On September 1, the Superior Court of New Jersey, Appellate Division, issued its opinion in Praxair Technology, Inc. v. Dir., Div. of Taxation, Case No. A-6262-06T3 (N.J. Super. Ct. App. Div. 2010), which upheld the Director’s imposition of a penalty on Praxair for failing to file a tax return for the 1994, 1995, and 1996 tax years. Praxair took the position that it was not subject to tax under New Jersey tax law because it did not have physical presence in New Jersey. Although the statute remained unchanged, the New Jersey Division of Taxation made a regulatory change in 1996 to add an example that explained that it was the Division’s position that Praxair was subject to the corporate business tax. In addition, the Appellate Division upheld a post-amnesty penalty against Praxair because it failed to take advantage of the 2002 tax amnesty, even though the New Jersey Supreme Court, in 2006, held that economic presence was put into effect in 1996 with the regulatory change. Lanco, Inc. v. Dir., Div. of Taxation, 908 A.2d 176 (N.J. 2006).

The Appellate Division rejected Praxair’s argument that the Director abused its discretion by failing to waive the penalty in light of the legal uncertainty at the time. The ruling is surprising given that the New Jersey Tax Court found the Director’s refusal to waive a penalty to be “manifestly unreasonable” in United Parcel Services General Services Co. v. Div. of Taxation, 25 N.J. Tax 1 (N.J. Tax Ct. 2009). In UPS, the Tax Court found that “genuine questions of . . . law existed.” But in Praxair, despite recognizing the “unsettled state of the law,” the Appellate Division rejected Praxair’s position, stating that it did not show enough “respect” for the Director’s position and had enough state tax guidance to read the tea leaves on whether it would have tax liabilities.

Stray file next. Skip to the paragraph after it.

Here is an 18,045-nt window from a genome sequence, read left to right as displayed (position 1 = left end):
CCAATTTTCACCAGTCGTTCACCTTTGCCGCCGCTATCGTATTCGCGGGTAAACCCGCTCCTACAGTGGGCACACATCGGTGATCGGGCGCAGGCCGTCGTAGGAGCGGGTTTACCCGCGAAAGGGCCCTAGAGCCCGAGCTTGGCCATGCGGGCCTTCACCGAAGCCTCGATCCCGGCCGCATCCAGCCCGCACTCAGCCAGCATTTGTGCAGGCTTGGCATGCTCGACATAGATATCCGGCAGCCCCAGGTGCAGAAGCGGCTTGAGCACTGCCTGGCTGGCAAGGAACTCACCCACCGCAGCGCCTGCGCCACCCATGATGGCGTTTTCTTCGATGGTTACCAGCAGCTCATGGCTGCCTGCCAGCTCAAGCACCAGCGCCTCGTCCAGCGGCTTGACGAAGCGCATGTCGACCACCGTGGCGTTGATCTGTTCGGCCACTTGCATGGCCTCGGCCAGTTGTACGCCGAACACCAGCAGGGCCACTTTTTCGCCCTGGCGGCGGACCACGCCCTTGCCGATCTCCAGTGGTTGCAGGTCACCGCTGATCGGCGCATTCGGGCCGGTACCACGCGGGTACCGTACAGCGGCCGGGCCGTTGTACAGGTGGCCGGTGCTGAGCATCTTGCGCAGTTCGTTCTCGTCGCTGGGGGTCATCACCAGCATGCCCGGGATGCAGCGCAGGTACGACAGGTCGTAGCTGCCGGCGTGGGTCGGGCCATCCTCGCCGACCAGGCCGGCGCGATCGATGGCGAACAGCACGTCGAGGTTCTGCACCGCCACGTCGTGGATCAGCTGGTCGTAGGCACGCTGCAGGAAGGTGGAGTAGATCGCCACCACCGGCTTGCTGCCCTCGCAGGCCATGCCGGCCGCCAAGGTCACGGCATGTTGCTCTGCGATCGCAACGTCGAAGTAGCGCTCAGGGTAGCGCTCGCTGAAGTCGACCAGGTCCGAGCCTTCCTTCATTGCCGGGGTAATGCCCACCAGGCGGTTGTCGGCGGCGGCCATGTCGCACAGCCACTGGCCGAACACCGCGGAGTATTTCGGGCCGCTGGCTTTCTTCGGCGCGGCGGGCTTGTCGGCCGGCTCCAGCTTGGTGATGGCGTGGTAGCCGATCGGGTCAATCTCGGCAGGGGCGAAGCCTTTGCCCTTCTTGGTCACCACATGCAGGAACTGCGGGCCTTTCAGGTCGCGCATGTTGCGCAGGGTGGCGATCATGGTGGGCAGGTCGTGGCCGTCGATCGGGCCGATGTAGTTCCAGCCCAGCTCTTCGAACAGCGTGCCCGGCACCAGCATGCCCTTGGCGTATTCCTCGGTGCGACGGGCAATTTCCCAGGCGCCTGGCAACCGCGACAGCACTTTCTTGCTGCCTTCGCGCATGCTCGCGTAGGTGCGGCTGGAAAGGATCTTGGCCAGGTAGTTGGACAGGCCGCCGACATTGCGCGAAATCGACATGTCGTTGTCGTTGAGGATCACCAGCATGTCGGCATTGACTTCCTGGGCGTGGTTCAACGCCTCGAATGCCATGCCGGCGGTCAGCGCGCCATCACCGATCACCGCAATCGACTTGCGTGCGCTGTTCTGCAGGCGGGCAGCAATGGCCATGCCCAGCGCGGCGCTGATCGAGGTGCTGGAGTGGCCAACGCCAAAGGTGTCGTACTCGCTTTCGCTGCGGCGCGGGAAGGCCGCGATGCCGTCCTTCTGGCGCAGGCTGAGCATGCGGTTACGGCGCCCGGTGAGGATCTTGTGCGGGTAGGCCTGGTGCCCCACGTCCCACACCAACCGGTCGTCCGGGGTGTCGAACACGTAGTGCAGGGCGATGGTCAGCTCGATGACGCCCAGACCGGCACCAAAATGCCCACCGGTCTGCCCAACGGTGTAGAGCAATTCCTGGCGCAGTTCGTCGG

In addition, the Appellate Division held that the post-amnesty penalty was constitutional despite Praxair’s claim that the penalty violated its due process rights. In UPS, the Tax Court found that a taxpayer cannot be expected to satisfy a tax liability during an amnesty period when the taxpayer “did not know and, by reasonable inquiry, could not have known that additional taxes were due.” The Appellate Division, however, again took the contrary position, holding that Praxair had notice of the amnesty period and the post-amnesty penalty, of which Praxair failed to take advantage. Moreover, Praxair did not suffer a deprivation of property, according to the Appellate Division, because it did not yet pay the penalty and was currently litigating the issue.

Praxair has 45 days to appeal the Appellate Division’s determination to the New Jersey Supreme Court. Will the New Jersey Supreme Court recognize that it is unreasonable to impose penalties before published guidance is provided to taxpayers? Stay tuned.